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A national missing persons appeal was launched when Nasra Abukar, then aged just 18, went missing from her home in south-east London.
It has now been reported that she travelled to Syria, where she married a man from Cardiff who had been recruited into ISIS.
The couple had two sons together.
The older of the two, Faris, was killed in a coalition airstrike but Nasra's younger son, three-year-old Talha, is still living with her in the Kurdish-run al-Hol detention camp for jihadi brides in northeastern Syria.
The man Nasra married, Aseel Muthana, was also injured in the attack that killed their son, and is reported to have taken a second wife.
Nasra's mum says that she has nothing to do with her daughter any more, stressing that she was an adult when she went missing and while she reported her missing at the time it's "not her fault" that her daughter got mixed up with Isis.
Kaha Abukar told the Sunday Times: “I don’t have any contact with her. I don’t know her husband. When Nasra left here, she was 18. She was an adult. It’s not my fault.”
She added that her daughter "wasn't particularly religious" before she went missing and expressed a lack of interest in her return to the UK, saying: “It’s not in my hands if she can return. That’s for the government. I can do nothing for her.”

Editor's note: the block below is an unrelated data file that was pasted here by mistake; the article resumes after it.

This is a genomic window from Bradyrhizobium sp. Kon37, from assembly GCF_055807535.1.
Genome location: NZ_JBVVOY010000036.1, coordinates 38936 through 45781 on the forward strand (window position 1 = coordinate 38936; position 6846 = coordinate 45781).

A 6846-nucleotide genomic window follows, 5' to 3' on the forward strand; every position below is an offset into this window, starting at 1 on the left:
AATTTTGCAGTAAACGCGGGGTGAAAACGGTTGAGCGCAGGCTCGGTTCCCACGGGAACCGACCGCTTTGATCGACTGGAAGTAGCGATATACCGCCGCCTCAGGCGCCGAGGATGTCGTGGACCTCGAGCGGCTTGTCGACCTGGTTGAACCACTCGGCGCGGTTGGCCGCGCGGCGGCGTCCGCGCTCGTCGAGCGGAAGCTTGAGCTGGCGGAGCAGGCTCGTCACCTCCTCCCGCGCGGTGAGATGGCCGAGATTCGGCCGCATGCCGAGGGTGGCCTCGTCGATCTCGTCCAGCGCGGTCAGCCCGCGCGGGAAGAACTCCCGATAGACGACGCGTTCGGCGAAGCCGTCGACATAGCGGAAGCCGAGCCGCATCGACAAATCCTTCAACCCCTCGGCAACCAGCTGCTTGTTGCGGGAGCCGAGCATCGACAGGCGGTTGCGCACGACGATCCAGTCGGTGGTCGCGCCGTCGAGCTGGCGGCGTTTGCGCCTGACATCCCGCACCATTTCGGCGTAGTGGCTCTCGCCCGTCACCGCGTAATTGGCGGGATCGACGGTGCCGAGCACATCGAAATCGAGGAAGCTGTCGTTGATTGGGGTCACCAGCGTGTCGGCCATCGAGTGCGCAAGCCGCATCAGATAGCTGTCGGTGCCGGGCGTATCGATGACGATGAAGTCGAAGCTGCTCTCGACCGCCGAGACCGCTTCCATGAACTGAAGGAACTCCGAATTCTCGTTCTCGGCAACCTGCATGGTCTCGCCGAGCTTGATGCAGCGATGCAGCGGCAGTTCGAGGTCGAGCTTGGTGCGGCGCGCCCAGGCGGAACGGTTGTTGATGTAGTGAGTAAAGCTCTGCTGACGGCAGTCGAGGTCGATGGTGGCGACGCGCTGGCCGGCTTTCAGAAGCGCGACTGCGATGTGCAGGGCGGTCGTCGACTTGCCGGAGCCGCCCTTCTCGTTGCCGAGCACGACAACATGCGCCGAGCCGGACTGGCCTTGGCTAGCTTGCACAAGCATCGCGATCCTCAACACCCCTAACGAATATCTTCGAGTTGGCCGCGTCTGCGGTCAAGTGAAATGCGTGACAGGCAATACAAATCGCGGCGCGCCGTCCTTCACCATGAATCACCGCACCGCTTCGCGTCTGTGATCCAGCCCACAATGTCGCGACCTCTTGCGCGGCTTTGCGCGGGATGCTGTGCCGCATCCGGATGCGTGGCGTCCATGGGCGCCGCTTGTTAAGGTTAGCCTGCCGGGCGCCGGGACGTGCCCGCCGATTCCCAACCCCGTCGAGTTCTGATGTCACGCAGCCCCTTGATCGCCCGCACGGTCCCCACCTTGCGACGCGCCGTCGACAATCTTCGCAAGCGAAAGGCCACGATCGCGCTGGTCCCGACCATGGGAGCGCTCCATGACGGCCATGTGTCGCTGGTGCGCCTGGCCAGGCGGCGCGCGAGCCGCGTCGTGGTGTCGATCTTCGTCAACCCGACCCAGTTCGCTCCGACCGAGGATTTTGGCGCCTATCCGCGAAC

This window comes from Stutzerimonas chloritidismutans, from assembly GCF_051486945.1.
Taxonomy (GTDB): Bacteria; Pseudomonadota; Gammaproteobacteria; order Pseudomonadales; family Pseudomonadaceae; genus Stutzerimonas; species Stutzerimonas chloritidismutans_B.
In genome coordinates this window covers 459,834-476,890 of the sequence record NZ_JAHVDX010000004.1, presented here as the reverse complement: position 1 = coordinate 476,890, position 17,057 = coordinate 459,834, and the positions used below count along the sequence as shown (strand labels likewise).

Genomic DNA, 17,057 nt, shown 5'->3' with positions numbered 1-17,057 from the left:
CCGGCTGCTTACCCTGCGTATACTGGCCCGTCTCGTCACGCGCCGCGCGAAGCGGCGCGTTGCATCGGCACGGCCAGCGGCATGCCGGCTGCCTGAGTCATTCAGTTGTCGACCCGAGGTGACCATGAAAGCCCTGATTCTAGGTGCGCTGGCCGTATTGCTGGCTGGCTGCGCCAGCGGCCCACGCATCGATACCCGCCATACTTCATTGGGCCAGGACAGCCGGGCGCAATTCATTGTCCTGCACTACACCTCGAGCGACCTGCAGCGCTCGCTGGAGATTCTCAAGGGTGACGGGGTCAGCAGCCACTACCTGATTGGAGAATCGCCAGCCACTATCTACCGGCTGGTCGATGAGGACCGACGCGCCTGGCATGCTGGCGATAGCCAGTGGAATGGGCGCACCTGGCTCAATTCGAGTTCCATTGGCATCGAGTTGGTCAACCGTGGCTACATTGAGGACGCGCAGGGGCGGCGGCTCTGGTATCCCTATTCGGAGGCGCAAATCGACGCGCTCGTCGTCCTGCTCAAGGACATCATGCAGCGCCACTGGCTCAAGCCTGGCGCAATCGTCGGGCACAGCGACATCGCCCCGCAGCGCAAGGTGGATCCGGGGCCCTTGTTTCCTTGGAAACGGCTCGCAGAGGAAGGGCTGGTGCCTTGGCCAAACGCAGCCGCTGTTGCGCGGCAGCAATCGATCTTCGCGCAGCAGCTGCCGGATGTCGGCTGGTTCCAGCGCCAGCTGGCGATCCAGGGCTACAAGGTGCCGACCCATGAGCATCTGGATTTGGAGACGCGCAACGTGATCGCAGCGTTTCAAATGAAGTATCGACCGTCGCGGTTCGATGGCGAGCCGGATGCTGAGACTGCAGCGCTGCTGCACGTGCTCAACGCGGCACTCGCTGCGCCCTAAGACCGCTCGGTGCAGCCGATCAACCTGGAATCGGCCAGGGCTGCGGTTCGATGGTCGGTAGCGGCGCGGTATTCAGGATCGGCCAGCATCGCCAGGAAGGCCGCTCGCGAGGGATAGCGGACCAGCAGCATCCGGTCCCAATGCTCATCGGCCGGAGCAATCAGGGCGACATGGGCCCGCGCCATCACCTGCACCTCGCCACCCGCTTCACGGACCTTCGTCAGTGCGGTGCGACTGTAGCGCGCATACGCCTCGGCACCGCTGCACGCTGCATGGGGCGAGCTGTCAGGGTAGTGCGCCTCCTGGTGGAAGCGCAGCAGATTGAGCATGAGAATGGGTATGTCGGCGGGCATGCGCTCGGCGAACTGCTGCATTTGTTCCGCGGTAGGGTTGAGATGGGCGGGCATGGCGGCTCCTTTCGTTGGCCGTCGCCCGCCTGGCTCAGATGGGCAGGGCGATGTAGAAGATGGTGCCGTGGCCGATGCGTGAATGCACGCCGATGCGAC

British ISIS brides fight for right to return to UK like Shamima Begum
Nasra was very active on social media for a while after her disappearance, saying that life within the ISIS caliphate was good but she is now understood to want to return to the UK.
Following the Paris terror in November 2015, which claimed a total of 130 victims, Abukar posted the word "Paris" followed by a "crying with laughter" emoji.
Her case is being compared to Shamima Begum, another London teen who ran away to join ISIS and later reappeared in the same camp where Nasra is now living.
Up to 850 British extremists are thought to have fought for jihadist groups in Syria over the past decade.
ISIS paid the equivalent of £300 a month.
Nasra's husband says he lost contact with her after ISIS were defeated in Bargouz in March 2019: “We were separated at that point and she was taken to a camp. I wrote to her and I believe the letter was passed on but I have never received a reply.
"My hope is that if I get jailed in the UK, her family might visit me.”
He told the Sunday Mirror that while inside ISIS he had seen crucifixions, beheadings, bodies hanging from posts and homosexuals being thrown off rooftops.
He confessed he had “seen so much blood” that casual executions and limb-chopping punishments became like mere entertainment.
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